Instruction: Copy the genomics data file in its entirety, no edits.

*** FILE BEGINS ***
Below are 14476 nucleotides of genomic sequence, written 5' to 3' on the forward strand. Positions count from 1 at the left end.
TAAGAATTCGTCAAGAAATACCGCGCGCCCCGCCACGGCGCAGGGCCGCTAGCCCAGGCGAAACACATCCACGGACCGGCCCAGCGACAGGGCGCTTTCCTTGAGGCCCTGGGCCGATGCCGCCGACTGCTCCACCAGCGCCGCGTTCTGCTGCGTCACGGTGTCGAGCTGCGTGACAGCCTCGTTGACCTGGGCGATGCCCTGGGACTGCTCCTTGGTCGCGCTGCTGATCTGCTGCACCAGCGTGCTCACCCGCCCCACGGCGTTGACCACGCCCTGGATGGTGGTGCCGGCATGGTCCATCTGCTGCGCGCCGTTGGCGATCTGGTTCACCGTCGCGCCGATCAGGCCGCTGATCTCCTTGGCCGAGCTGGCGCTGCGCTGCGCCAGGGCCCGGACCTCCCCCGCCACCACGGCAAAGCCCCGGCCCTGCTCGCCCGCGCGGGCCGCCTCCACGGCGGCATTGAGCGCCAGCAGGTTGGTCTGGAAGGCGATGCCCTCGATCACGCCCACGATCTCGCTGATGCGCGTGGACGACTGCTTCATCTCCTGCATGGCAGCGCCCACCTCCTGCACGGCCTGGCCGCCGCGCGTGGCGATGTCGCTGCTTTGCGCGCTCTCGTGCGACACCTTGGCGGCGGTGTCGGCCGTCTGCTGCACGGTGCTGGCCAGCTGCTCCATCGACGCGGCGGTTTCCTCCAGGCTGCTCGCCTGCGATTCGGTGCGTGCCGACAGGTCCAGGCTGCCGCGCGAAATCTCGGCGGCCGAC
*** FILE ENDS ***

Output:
Below are 14476 nucleotides of genomic sequence, written 5' to 3' on the forward strand. Positions count from 1 at the left end.
TAAGAATTCGTCAAGAAATACCGCGCGCCCCGCCACGGCGCAGGGCCGCTAGCCCAGGCGAAACACATCCACGGACCGGCCCAGCGACAGGGCGCTTTCCTTGAGGCCCTGGGCCGATGCCGCCGACTGCTCCACCAGCGCCGCGTTCTGCTGCGTCACGGTGTCGAGCTGCGTGACAGCCTCGTTGACCTGGGCGATGCCCTGGGACTGCTCCTTGGTCGCGCTGCTGATCTGCTGCACCAGCGTGCTCACCCGCCCCACGGCGTTGACCACGCCCTGGATGGTGGTGCCGGCATGGTCCATCTGCTGCGCGCCGTTGGCGATCTGGTTCACCGTCGCGCCGATCAGGCCGCTGATCTCCTTGGCCGAGCTGGCGCTGCGCTGCGCCAGGGCCCGGACCTCCCCCGCCACCACGGCAAAGCCCCGGCCCTGCTCGCCCGCGCGGGCCGCCTCCACGGCGGCATTGAGCGCCAGCAGGTTGGTCTGGAAGGCGATGCCCTCGATCACGCCCACGATCTCGCTGATGCGCGTGGACGACTGCTTCATCTCCTGCATGGCAGCGCCCACCTCCTGCACGGCCTGGCCGCCGCGCGTGGCGATGTCGCTGCTTTGCGCGCTCTCGTGCGACACCTTGGCGGCGGTGTCGGCCGTCTGCTGCACGGTGCTGGCCAGCTGCTCCATCGACGCGGCGGTTTCCTCCAGGCTGCTCGCCTGCGATTCGGTGCGTGCCGACAGGTCCAGGCTGCCGCGCGAAATCTCGGCGGCCGAC